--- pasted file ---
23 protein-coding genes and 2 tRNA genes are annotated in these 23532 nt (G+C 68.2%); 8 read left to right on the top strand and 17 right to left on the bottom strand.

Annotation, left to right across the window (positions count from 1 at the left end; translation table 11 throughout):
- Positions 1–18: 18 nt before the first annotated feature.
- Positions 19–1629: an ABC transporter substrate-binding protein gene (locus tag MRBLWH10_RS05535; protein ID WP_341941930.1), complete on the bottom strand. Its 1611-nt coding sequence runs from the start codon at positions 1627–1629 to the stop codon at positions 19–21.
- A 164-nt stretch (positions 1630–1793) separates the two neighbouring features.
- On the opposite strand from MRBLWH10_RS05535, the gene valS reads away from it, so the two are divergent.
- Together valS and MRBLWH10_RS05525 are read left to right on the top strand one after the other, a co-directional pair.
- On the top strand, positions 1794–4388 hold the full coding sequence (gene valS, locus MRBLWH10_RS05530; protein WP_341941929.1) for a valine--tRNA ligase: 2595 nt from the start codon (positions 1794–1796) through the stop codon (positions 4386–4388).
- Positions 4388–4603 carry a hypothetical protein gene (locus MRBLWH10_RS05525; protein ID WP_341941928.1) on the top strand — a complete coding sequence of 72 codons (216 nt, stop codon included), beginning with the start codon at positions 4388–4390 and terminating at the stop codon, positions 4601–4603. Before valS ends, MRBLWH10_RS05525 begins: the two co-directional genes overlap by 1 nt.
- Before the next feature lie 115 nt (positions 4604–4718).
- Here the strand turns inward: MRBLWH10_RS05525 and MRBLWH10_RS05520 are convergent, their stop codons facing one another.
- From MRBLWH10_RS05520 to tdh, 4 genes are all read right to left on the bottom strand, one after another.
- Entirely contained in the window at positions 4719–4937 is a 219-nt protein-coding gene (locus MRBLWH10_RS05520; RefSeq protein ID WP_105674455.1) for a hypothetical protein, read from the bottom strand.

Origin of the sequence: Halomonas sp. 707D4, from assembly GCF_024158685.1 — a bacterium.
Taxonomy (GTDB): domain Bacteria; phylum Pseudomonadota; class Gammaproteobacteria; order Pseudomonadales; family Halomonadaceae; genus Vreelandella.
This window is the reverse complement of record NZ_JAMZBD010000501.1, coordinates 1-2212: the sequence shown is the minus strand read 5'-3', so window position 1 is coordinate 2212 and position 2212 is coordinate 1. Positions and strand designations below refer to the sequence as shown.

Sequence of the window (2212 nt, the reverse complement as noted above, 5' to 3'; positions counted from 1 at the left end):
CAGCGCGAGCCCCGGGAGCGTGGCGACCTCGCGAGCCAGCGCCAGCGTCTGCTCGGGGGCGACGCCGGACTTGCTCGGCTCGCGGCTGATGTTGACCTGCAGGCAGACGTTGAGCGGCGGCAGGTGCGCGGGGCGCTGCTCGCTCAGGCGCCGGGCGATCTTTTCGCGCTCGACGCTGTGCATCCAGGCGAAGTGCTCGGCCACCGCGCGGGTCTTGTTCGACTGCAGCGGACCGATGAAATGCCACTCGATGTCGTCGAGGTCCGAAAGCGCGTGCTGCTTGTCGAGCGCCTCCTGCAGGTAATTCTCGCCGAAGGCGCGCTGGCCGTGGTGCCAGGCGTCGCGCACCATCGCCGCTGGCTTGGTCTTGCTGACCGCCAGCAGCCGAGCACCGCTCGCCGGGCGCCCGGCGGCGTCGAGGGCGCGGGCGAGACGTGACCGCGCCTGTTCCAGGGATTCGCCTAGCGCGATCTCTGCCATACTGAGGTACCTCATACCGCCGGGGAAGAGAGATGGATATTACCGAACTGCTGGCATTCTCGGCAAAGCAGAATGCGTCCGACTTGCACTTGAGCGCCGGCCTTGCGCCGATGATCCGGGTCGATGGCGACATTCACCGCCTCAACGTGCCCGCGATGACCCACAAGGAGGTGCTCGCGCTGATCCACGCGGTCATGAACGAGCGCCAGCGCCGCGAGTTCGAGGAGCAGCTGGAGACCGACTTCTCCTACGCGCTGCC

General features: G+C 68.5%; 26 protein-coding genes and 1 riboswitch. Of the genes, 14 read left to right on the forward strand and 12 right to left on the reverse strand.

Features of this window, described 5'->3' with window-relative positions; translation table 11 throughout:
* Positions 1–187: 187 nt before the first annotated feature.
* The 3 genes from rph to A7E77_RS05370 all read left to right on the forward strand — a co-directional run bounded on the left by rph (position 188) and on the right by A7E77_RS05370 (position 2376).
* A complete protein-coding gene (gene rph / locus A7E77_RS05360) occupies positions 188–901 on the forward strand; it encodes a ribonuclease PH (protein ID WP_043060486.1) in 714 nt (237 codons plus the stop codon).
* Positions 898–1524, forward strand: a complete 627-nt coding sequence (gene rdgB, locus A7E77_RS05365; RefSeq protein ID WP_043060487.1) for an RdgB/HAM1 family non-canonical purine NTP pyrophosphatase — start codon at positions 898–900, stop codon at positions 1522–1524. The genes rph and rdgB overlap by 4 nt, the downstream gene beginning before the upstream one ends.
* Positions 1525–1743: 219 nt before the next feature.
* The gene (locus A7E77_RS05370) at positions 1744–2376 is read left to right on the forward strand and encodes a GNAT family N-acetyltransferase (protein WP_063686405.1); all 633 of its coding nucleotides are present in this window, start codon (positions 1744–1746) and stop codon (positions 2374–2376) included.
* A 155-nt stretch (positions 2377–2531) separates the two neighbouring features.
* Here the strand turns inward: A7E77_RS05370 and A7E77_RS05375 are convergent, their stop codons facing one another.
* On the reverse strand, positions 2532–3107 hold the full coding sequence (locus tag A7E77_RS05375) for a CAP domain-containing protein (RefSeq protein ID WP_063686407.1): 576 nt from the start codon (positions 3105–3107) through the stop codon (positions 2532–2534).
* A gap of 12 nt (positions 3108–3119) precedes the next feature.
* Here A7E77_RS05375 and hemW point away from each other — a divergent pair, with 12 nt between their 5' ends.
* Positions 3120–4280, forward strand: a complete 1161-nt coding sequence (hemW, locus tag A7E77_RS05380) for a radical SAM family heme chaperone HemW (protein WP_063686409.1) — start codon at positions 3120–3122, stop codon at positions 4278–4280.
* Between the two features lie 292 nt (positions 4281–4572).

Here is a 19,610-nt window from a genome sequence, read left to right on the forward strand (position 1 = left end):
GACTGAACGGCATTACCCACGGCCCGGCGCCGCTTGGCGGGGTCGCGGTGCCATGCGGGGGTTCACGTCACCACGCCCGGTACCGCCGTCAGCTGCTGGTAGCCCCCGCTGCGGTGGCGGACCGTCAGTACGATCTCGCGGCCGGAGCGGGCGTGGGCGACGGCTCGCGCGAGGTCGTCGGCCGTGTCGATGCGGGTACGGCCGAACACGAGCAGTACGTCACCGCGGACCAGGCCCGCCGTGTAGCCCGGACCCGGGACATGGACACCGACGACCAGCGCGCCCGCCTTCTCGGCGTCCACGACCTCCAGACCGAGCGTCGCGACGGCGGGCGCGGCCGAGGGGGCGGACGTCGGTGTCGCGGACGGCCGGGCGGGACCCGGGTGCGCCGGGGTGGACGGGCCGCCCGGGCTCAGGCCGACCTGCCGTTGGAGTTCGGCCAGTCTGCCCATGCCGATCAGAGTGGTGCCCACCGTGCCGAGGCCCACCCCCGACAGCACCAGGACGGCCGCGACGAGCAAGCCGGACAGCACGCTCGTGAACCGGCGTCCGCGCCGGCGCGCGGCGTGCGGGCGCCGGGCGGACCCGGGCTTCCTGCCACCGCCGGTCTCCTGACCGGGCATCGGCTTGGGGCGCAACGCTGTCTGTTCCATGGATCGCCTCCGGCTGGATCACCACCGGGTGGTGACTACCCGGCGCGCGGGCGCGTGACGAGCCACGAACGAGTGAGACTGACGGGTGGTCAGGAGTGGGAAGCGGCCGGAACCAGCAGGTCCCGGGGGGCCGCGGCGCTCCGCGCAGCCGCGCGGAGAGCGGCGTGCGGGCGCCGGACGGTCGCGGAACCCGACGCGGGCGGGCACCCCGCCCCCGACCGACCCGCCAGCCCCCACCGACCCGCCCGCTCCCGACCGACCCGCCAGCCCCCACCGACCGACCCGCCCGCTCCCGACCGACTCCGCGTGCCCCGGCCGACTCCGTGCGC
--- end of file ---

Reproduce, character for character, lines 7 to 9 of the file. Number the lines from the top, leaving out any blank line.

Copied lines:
- Together valS and MRBLWH10_RS05525 are read left to right on the top strand one after the other, a co-directional pair.
- On the top strand, positions 1794–4388 hold the full coding sequence (gene valS, locus MRBLWH10_RS05530; protein WP_341941929.1) for a valine--tRNA ligase: 2595 nt from the start codon (positions 1794–1796) through the stop codon (positions 4386–4388).
- Positions 4388–4603 carry a hypothetical protein gene (locus MRBLWH10_RS05525; protein ID WP_341941928.1) on the top strand — a complete coding sequence of 72 codons (216 nt, stop codon included), beginning with the start codon at positions 4388–4390 and terminating at the stop codon, positions 4601–4603. Before valS ends, MRBLWH10_RS05525 begins: the two co-directional genes overlap by 1 nt.